Monday, June 23, 2014

Washboard Abs(urd)

Being a millennial is so darned hard.

It’s, like, nothing is, like, convenient enough.

What a drag!

Fortunately, for the millennials, for every millennial who finds it too darned hard to, say, hail a cab on a busy city street; or stop by a CVS and pick up a greeting card for grandma’s birthday (you mean I need to put a stamp on it?); or stroll around a neighborhood and look at the menus posted in restaurant windows and pick a place that looks interesting, there’s another millennial who’s invented an app and/or service to help expedite (or at least digitize) life’s pesky little processes.

I’m sure that at some point, the young entrepreneurs will put their minds to something more meaningful than coming up with marginal improvements to things that are marginally inconvenient.  And/or things that get folks addicted to continuous technological connection at the expense of true interpersonal connectedness.

I mean, there’s got to be a Jonas Salk or a Thomas Edison or, at minimum, a Bill Gates among the bunch.

Doesn’t there?

In the meantime, I guess we’ll have to settle for more modest breakthroughs. Like Washboard, a new quarter-delivery service which, for $27 will deliver you two rolls of quarters so you can get to the laundromat and do your laundry.

College friends Shaun Chapman and Caleb Brown test launched their new Washboard quarter delivery service Thursday morning, offering consumers rolls of coins automatically shipped to their mailbox each month for all their laundry needs.

Brown, of Pittsburgh, said the duo came up with the idea after struggling to find quarters for their own post-college laundry runs.

“There’s a piece of mind to knowing that you’re always going to have a roll or two of quarters a month with Washboard,” Brown said. (Source:

Well, I suspect that what Brown really said was “peace of mind”, but apparently spelling – like having a jar to throw loose change into so you always have washer-dryer money – is so yesterday.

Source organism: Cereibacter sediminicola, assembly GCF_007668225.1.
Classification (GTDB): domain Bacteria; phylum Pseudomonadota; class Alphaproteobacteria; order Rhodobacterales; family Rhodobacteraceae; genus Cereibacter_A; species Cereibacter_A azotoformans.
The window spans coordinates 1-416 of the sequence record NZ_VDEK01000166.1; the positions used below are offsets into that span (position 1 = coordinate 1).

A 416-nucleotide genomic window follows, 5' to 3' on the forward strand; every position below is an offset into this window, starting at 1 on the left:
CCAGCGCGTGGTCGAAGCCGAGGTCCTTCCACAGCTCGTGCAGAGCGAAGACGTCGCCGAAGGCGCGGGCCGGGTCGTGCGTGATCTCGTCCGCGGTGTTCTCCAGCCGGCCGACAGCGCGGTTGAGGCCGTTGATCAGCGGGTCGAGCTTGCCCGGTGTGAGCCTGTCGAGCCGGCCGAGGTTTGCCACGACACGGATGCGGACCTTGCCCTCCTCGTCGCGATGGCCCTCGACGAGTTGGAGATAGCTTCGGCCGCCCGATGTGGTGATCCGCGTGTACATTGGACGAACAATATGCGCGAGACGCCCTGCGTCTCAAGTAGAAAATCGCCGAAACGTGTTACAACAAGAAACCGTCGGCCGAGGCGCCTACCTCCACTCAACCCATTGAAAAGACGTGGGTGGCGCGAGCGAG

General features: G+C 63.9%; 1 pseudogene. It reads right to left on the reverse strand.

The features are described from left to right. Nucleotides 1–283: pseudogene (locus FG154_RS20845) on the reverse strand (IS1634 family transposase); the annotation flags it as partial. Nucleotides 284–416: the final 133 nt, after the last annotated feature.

Actually, I do understand why the young folk wouldn’t have a change bucket. If you never pay cash for anything, you won’t tend to accumulate change.

Still, how taxing is it to make sure you have quarters on hand.

If you use a commercial laundromat, there’s a pretty good chance it has a change machine, no?

And if you use the ones in your building, surely you pass a bank somewhere during your busy day that will let you purchase a roll of quarters at cost. (Remember the Saturday Night Live spoof on the Citibank ads in which happy bank customers gushed about how wonderful it was to do business with a bank that contacted them if they suspected that someone was using their card fraudulently? In the SNL skit, bank customers gushed about having a bank that would make change for you.)

Of course, you wouldn’t want to have to step into a bank every week, so you could actually get multiple quarter rolls at a time. Say, enough to last a month or two.

But, hey, what’s a 35% premium to have a couple of rolls of quartered delivered right to your door?

Brown said he understands the skepticism.

“It’s polarizing,” he observed. “If you have that problem you think, ‘oh, that makes so much sense,’ and if you don’t, it’s just like: ‘these guys are reselling me money.’